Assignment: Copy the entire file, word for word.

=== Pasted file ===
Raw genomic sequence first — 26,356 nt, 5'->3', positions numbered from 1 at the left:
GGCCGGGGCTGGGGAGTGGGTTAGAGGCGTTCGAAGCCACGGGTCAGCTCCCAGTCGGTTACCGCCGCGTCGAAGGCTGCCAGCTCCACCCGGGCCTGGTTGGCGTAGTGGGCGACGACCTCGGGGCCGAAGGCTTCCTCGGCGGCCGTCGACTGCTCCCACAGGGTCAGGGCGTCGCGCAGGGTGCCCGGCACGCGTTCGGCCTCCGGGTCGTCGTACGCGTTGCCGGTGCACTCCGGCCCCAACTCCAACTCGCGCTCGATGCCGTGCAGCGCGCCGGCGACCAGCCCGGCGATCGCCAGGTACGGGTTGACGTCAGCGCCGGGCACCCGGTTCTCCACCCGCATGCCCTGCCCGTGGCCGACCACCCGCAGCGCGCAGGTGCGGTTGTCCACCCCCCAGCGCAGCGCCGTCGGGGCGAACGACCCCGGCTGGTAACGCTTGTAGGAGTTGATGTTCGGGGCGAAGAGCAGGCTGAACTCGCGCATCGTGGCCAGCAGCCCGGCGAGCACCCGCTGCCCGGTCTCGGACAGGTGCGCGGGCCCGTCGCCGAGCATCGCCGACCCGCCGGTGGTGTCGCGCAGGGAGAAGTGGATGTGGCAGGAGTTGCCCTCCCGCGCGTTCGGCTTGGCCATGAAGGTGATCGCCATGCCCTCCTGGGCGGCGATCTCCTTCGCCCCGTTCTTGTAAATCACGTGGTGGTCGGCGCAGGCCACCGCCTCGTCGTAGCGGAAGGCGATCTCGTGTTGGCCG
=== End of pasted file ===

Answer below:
Raw genomic sequence first — 26,356 nt, 5'->3', positions numbered from 1 at the left:
GGCCGGGGCTGGGGAGTGGGTTAGAGGCGTTCGAAGCCACGGGTCAGCTCCCAGTCGGTTACCGCCGCGTCGAAGGCTGCCAGCTCCACCCGGGCCTGGTTGGCGTAGTGGGCGACGACCTCGGGGCCGAAGGCTTCCTCGGCGGCCGTCGACTGCTCCCACAGGGTCAGGGCGTCGCGCAGGGTGCCCGGCACGCGTTCGGCCTCCGGGTCGTCGTACGCGTTGCCGGTGCACTCCGGCCCCAACTCCAACTCGCGCTCGATGCCGTGCAGCGCGCCGGCGACCAGCCCGGCGATCGCCAGGTACGGGTTGACGTCAGCGCCGGGCACCCGGTTCTCCACCCGCATGCCCTGCCCGTGGCCGACCACCCGCAGCGCGCAGGTGCGGTTGTCCACCCCCCAGCGCAGCGCCGTCGGGGCGAACGACCCCGGCTGGTAACGCTTGTAGGAGTTGATGTTCGGGGCGAAGAGCAGGCTGAACTCGCGCATCGTGGCCAGCAGCCCGGCGAGCACCCGCTGCCCGGTCTCGGACAGGTGCGCGGGCCCGTCGCCGAGCATCGCCGACCCGCCGGTGGTGTCGCGCAGGGAGAAGTGGATGTGGCAGGAGTTGCCCTCCCGCGCGTTCGGCTTGGCCATGAAGGTGATCGCCATGCCCTCCTGGGCGGCGATCTCCTTCGCCCCGTTCTTGTAAATCACGTGGTGGTCGGCGCAGGCCACCGCCTCGTCGTAGCGGAAGGCGATCTCGTGTTGGCCG